Good luck out there!
Cold calling for a salesperson should be as normal as breathing or walking down the street. If you are a salesperson and you don’t cold call then make it a priority, a daily or a weekly habit. If you are salesperson that doesn’t cold call, but you are hitting your quota or making a great income, congratulations, because you are probably benefitting from cold calling you did early on in your career. Can you imagine how you might increase your sales if you cold call even with an established account base or even to others you might not know within that same customer organization?
You may have a great product or have others prospecting for you, but you are only going to able to process orders for so long before the competition swoops in or your quota gets big enough that you have to pick up the phone or get in front of customers more often in order to stay competitive.
Great sales closers cold call to get appointments set, continue to touch base with existing clients, and network to new clients over the phone on a regular basis building rapport and developing relationships.
Brian Tracy provides 7 tips in his blog “7 cold calling tips to improve your closing rate.”
Step 1 – Focus on the Client – Make sure to focus on the client and their companies needs. Don’t talk about yourself or your company, but focus on their issues.
Step 2 – Elicit responses from carefully planned out questions. From general to specific, be armed and ready so that you can handle immediate objections and address potential challenge areas.
Step 3 – Don’t use cold calling scripts. Ask questions about their business, their market, their budget, and their challenges. If you are in technology, like I am, learn as much as you can as a sales consultant about the product you are selling so you can immediately identify a customer “gap” or need that your technology might be able to fill.
Step 4 – Don’t overwhelm the prospect on the first meeting. Just bring a basic notebook, but don’t break out an entire briefcase of brochures, etc., as this may be too intimidating.
Step 5 – Don’t try to sell anything on the first call! You want to gather as much information as you can so that you can come armed with a more customized presentation and use case based on the information shared.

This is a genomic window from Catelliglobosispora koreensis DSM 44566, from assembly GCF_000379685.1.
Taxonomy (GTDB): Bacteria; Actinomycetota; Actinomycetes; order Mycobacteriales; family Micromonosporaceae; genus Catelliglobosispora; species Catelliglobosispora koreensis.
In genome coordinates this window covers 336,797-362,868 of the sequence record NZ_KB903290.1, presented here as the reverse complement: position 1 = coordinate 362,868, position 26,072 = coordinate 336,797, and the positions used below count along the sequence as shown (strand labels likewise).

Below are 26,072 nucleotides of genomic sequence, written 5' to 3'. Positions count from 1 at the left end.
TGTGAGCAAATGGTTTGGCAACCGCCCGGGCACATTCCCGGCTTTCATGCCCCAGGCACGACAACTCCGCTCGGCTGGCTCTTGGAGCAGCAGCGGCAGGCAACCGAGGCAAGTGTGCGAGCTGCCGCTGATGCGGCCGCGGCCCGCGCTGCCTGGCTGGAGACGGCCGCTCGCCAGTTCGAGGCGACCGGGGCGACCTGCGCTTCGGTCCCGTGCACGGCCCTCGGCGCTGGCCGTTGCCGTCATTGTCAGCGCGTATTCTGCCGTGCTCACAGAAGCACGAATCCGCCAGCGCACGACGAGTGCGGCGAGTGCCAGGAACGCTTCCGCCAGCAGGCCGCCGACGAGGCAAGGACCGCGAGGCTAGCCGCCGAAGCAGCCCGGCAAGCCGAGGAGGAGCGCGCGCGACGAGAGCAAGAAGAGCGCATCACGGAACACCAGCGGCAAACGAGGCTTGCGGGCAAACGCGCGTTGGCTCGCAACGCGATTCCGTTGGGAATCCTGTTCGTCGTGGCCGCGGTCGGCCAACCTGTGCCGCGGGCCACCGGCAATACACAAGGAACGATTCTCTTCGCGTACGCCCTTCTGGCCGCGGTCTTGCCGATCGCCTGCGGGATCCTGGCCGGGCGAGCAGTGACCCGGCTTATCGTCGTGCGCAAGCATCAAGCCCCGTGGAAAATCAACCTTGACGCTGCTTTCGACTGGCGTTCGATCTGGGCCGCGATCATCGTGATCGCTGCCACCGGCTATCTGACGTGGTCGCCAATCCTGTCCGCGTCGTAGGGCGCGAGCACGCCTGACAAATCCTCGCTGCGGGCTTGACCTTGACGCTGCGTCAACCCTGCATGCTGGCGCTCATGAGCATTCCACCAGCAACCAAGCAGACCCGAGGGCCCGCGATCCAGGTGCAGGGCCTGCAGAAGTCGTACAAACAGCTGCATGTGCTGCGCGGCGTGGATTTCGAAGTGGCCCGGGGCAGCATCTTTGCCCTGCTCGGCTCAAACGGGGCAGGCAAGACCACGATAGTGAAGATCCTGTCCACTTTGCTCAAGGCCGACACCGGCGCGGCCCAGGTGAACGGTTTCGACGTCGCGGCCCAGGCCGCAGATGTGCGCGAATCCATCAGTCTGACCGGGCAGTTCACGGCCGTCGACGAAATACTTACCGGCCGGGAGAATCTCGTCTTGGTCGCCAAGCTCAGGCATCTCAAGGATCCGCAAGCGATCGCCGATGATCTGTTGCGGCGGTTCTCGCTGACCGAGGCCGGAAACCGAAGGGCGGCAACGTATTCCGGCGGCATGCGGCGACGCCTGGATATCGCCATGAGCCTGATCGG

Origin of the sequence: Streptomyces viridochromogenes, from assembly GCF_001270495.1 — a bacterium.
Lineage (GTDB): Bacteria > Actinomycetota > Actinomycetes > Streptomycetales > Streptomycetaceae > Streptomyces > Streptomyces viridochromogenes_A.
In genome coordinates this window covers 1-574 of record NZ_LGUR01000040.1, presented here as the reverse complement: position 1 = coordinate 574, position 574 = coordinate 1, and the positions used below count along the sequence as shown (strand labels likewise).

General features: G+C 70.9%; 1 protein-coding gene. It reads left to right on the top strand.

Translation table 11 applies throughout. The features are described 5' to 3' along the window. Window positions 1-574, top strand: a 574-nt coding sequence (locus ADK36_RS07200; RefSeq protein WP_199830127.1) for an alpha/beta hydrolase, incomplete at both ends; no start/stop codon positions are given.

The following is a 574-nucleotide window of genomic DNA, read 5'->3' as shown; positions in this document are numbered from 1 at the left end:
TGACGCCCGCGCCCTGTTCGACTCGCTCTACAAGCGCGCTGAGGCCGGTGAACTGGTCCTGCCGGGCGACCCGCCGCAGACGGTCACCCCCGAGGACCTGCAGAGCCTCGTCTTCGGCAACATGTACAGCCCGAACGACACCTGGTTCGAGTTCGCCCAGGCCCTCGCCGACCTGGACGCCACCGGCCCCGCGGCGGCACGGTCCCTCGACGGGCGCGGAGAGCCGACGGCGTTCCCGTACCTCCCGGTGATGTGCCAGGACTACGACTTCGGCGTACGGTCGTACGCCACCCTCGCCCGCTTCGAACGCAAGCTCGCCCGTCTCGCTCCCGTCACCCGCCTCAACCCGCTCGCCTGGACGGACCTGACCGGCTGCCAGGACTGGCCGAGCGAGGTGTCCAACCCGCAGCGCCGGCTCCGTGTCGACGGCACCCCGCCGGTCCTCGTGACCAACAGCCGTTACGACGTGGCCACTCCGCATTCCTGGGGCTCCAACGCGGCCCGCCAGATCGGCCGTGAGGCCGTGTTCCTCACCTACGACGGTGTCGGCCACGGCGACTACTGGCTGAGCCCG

Step 6 – Keep the prospect relaxed. Keep it light and easy. The more comfortable they feel the easier they are going to want to open up.
Step 7 – Uncover the real customer benefit. What are the challenges that you will solve with your product? What drives them? How strong are the politics within the organization? Will they get promoted based on making the right architectural decision? Do you know enough about their environment that your product will integrate well and correctly? Have you, as the advisor, truly suggested the best approach and the best formula to make their organization successful?
No matter what product or service you sell, make sure you deliver. One of the best rewards for selling, closing, and keeping the customer happy, is for the happy customer to refer you to another potential customer at another organization.
This article gets right to the heart of many sales pipeline calls.
“I don’t give a shit about sales status” is great!
Taken directly from Kira Moore’s blog:
Sales Manager – “Hey Bob, what’s the status on the Techform opportunity?”
BOB – “It looks good, we’re waiting on the results of the demo and for the CIO to approve the solution.
Sales Manager – “Are we going to close it?”
BOB – “Yes, things are coming along. I should hear about it next week.”
Sales Manager – “Is there anything we can do to move things along?”
BOB – “No, we’re good. I spoke with them last week and they told me everything is good.”
Sales Manager – “Great, keep me in the loop.”
Unfortunately this is often a realistic depiction of what happens. I can really appreciate the pre-programmed response from the sales manager that I’ve heard throughout my career. In many businesses, mid-level management is stuck in a process oriented reporting box where he or she is required to format, edit, and review potential sales, both pipelines and forecasts, and send them up the chain. I have worked for great sales managers and not so great managers over the years. Unfortunately, some managers have never sold or haven’t sold in years, but I’ll give them credit, most managers have to deal with similar pressures from management above them and are forced to answer much like the salespeople below them.
Interestingly though, sometimes an MBA and a great resume is just not enough of a pre-requisite to managing talented salespeople in an aggressive results driven environment. The best salespeople, the ones that close the biggest deals, need to be left alone to do what they do. The sales manager, as discussed in Kira Moore’s blog, needs to ask the right questions.
- Is there a chance the results of the demo won’t be favorable?
- If so, what happens?
- What is the customer looking for in the demo?
- Will the demo provide the results they want?
- How will they be measuring “success?”
- When’s the last time you spoke with the CIO?
- What does she need to approve the deal?
- What evidence do you have that even if we get approval it will close next week?
- You said you are waiting on the results, what exactly are you waiting on?
- What evidence do you have that is going happen?
- Could the results divide the customer into two camps?
- If so, what will we do?
- What is our backup strategy?
- What can we do now, that can influence the decision?
- What is OUR next step, besides waiting? Why?
I have to laugh when I hear the question “is there anything you need to help move things along?” This is a polite rhetorical question because the manager doesn’t really expect a response other than “no” and if they do that salesperson might be considered difficult or needy. So, posing the question is sheer courtesy or lazy habit rather than anything else.